A Calgary lawyer who specializes in workplace harassment and discrimination says a veteran member of the police service, who resigned in front of the police board, should consider taking her case to the Alberta Human Rights Commission.
In tears, Jen Magnus Ward spoke to the Calgary Police Commission Tuesday about the bullying and sexual harassment by other officers she has endured for years.
Jarret Janis from Taylor Janis LLP says Magnus Ward did the right thing by going to a supervisor first.
“If the employee becomes aware of the fact that nothing, no steps are being taken to address the issue by management or by somebody in authority, then the next step is to start looking at other options,” he said. “That may include, particularly in this case, going outside the organization, or a regulatory body.”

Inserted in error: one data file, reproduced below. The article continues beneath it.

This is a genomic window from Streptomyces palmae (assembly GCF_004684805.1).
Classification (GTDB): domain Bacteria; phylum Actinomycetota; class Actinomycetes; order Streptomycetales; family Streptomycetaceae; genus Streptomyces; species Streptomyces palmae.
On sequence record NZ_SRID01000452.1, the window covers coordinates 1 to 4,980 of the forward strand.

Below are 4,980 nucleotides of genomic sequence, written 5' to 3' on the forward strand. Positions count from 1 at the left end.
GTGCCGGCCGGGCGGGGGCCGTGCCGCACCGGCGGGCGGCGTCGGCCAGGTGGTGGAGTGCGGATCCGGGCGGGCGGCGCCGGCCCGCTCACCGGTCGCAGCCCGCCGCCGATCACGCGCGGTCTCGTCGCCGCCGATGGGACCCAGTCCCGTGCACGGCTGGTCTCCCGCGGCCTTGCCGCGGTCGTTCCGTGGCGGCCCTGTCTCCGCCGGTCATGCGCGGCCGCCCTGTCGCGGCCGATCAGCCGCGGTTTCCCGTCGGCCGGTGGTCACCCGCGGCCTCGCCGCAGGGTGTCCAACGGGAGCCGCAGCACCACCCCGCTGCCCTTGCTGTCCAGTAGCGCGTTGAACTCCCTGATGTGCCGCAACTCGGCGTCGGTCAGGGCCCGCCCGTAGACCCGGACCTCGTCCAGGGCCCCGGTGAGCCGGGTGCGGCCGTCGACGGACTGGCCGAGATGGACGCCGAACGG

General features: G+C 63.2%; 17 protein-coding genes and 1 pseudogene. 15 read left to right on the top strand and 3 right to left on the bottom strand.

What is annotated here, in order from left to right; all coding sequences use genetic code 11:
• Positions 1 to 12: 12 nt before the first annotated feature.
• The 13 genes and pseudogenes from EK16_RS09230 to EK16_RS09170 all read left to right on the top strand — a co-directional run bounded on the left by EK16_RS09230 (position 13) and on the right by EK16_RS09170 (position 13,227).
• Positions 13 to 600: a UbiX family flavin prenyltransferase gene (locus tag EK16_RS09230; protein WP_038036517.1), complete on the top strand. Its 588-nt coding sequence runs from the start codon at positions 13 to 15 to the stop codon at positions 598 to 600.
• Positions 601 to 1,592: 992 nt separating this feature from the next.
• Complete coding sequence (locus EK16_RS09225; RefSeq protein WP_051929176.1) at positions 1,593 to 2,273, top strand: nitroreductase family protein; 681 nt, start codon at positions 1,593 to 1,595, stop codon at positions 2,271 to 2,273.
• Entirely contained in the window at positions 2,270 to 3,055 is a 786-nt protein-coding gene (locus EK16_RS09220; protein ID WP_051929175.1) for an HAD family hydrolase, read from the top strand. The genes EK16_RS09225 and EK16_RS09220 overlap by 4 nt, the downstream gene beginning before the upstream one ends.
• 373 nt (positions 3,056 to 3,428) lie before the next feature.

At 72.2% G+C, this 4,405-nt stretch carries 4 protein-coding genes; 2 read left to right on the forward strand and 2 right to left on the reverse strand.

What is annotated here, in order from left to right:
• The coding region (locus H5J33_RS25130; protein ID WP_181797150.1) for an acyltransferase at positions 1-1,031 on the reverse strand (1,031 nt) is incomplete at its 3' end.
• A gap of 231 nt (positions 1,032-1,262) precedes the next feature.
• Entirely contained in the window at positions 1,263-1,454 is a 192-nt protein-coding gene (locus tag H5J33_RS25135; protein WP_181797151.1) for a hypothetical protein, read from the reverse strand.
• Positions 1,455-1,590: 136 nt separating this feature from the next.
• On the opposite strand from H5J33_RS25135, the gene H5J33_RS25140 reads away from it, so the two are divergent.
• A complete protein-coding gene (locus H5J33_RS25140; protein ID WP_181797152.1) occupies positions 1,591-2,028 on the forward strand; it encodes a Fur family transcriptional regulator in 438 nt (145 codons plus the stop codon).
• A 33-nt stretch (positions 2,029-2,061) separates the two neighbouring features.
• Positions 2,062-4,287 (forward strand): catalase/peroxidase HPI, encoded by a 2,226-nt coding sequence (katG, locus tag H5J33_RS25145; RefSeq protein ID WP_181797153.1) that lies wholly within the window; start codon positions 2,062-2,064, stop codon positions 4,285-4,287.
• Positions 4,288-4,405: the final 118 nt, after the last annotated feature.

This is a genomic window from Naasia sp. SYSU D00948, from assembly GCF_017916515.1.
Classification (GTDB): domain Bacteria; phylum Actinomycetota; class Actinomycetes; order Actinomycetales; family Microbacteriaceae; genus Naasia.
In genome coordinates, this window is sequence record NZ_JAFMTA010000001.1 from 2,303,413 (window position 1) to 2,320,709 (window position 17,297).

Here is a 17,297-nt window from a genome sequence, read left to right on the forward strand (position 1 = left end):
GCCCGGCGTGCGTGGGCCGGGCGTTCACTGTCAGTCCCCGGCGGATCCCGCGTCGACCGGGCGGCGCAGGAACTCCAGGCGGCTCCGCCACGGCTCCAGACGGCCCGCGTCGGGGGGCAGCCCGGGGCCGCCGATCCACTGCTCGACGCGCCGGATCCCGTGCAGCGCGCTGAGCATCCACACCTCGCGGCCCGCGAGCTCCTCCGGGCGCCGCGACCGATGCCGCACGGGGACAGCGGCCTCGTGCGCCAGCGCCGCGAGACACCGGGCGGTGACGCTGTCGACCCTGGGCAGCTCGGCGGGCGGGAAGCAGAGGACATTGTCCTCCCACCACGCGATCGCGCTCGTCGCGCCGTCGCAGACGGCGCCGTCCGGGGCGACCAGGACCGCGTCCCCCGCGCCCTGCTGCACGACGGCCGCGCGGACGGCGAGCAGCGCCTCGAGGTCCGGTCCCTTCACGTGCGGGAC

He also suggests the Calgary Police Association has an obligation to represent the interests of their members and may have failed in this case.
Janis says his law office has seen a sharp increase in inquiries from people who have been bullied or intimidated at work, and have reached their wits’ end.
He adds, while the NDP government is looking at ways to help people in such cases, there is currently no legislation that properly addresses the problem.